Not another cinema
It looks as though Brighton and Hove City Council’s Planning Committee will be receiving an application within the next month or so to turn the Hippodrome in Middle Street, right, into an eight-screen cinema and restaurant. It is most important that the Grade II* building should be restored to its full glory—a matter in which English Heritage will be required to play a crucial role. The Hippodrome is top of the Theatres Trust list of English Theatre Buildings at Risk. You can see pictures of the magnificent and still intact interior on the Trust’s website at http://www.theatrestrust.org.uk/resources/theatres/show/41-hippodrome-brighton.
It was re-designed by the foremost theatre architect of the 19th and early 20th centuries, Frank Matcham. If you want to see what has happened to the other Brighton theatres he designed, go to the top of North Road and gaze upon the tower block called Tower Point, which adds so much to the townscape. That replaced The Grand Cinema Theatre, right, formerly the Eden Theatre, re-designed by Matcham in 1894. Then down to the seafront and the Brighton Centre, which, after 20 years of dereliction, replaced the Palladium Cinema, originally the Alhambra Opera House and Music Hall, designed by Matcham in 1897. Only the Hippodrome survives.
It’s not easy to find information about the project online. The Brighton design firm of the conversion, Russ Drage Architects, does not mention it among current projects. Alaska, the developer behind the project, has a one-page blurb making much of the £18m cost but with no details other than a glossy artist’s impression of a bar space that gives no hint of the glory of Matcham’s interior—indeed, it has the flavour of an international airport lounge. An exhibition of the plans was open for four hours on each of two days and with little publicity. At the time of writing there appears to be no sign of plans online.
It seems as though the developers want to keep as quiet as possible until the planning application is submitted. Perhaps because any development of a prime town-centre site, if it is known about, is likely to attract attention from conservation groups and the wider public and could create at least noise, rising to uproar. That is what is now beginning to happen.
Once the planning application goes in, the project is less susceptible to public opinion. The Planning Committee has to work within strict guidelines and can say only yes or no to an application. Saying no may lead to appeals by the developer. Moreover, there is a fear that if the scheme is turned down the building will continue to languish and decay. Either outcome could be a wasted opportunity.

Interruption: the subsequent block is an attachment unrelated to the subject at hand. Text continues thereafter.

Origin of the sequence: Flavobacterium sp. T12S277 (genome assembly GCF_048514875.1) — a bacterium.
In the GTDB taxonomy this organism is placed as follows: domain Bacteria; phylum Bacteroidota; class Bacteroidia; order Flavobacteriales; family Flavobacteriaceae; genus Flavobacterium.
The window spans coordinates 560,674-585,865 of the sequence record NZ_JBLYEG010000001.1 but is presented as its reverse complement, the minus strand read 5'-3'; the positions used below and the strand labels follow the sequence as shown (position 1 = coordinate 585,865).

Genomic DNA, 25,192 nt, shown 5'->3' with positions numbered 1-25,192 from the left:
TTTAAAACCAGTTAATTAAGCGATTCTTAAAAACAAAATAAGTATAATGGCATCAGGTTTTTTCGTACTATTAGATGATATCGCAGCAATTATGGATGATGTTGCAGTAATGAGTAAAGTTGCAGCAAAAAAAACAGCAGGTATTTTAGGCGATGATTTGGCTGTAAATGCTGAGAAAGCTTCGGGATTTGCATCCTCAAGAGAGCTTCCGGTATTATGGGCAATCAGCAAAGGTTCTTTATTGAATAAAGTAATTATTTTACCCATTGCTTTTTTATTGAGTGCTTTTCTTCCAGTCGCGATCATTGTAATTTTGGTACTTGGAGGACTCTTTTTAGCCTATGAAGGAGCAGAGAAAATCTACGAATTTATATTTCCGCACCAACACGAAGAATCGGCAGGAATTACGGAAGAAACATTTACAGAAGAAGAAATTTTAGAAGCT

However, it may come as a surprise to those familiar with the prevailing spirit of this space and the outlook of its proprietor to hear that eight more cinema screens in one place are definitely NOT what we need.
Brighton has four cinema sites: the eight-screen CIneworld at the Marina, the eight-screen Kingswest Odeon, the single-screen Duke of York’s at Preston Circus and the two-screen (and most superior) Duke’s@Komedia in Gardner Street. That’s 19 screens. That may not seem like excessive provision for a conurbation the size of Brighton and Hove.
It is not insignificant that the aforementioned Alaska says it is in discussions with Vue Entertainment, which does not have a local presence and may enjoy being in competition with Cineworld and Terra Firma, the owners of the Odeon chain. But one minute from the Odeon and five minutes from the Komedia, in a street that is a relative backwater? In the Hove half of the city, which now has no cinemas, various plans since 1997 to build multiplex cinemas have come to nought, as did another scheme in 1997 for a 12-screen multiplex in what has since become the New England Quarter. Presumably Vue has done its feasibility study and has a solid reputation for commercial success, especially with its key 17-screen London sites in the Westfield shopping malls at Shepherds Bush and Stratford—two of the three most profitable sites in the country. The Hippodrome would not be in that league.
The Duke’s@Komedia is a shining example of a way forward. Although there are economies of scale (17 screens do not need 17 times the staff), such sites suit larger conurbations and edge-of-town locations. Digital technology is changing the outlook for cinemas. Smaller units are possible and could be located away from the town centre in areas with good public transport. In the end, cinemas are only as good as their programming, however comfortable and served with food and drink they may be. And Brighton town centre now has many excellent eating places.
Meanwhile, any efforts to save the Hippodrome (https://www.facebook.com/Brighton.Hippodrome?fref=ts) are worth supporting. The culture and economy of Brighton need the performance space it could be. It’s worth reading the Culture and Tourism section of the pending City Plan (http://www.brighton-hove.gov.uk/sites/brighton-hove.gov.uk/files/downloads/ldf/Proposed_Submission_City_Plan_Part_One.pdf) with that in mind.